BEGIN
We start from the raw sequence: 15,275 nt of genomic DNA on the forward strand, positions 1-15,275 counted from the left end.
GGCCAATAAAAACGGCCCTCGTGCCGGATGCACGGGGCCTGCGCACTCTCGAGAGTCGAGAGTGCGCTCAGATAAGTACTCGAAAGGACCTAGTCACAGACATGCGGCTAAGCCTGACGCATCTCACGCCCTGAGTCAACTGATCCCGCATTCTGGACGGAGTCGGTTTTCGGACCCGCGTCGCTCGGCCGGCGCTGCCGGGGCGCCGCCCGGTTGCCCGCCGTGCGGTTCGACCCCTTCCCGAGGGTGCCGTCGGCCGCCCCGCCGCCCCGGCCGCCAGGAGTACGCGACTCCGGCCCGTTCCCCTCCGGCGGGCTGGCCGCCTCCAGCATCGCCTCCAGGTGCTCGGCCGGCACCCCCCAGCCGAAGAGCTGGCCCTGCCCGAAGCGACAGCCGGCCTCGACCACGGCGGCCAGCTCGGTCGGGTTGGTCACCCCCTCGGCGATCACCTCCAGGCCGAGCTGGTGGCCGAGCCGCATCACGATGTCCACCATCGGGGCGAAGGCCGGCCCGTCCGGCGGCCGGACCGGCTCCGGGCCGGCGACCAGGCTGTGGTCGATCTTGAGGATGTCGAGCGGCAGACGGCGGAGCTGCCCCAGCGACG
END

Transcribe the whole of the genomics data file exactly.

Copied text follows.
We start from the raw sequence: 15,275 nt of genomic DNA on the forward strand, positions 1-15,275 counted from the left end.
GGCCAATAAAAACGGCCCTCGTGCCGGATGCACGGGGCCTGCGCACTCTCGAGAGTCGAGAGTGCGCTCAGATAAGTACTCGAAAGGACCTAGTCACAGACATGCGGCTAAGCCTGACGCATCTCACGCCCTGAGTCAACTGATCCCGCATTCTGGACGGAGTCGGTTTTCGGACCCGCGTCGCTCGGCCGGCGCTGCCGGGGCGCCGCCCGGTTGCCCGCCGTGCGGTTCGACCCCTTCCCGAGGGTGCCGTCGGCCGCCCCGCCGCCCCGGCCGCCAGGAGTACGCGACTCCGGCCCGTTCCCCTCCGGCGGGCTGGCCGCCTCCAGCATCGCCTCCAGGTGCTCGGCCGGCACCCCCCAGCCGAAGAGCTGGCCCTGCCCGAAGCGACAGCCGGCCTCGACCACGGCGGCCAGCTCGGTCGGGTTGGTCACCCCCTCGGCGATCACCTCCAGGCCGAGCTGGTGGCCGAGCCGCATCACGATGTCCACCATCGGGGCGAAGGCCGGCCCGTCCGGCGGCCGGACCGGCTCCGGGCCGGCGACCAGGCTGTGGTCGATCTTGAGGATGTCGAGCGGCAGACGGCGGAGCTGCCCCAGCGACG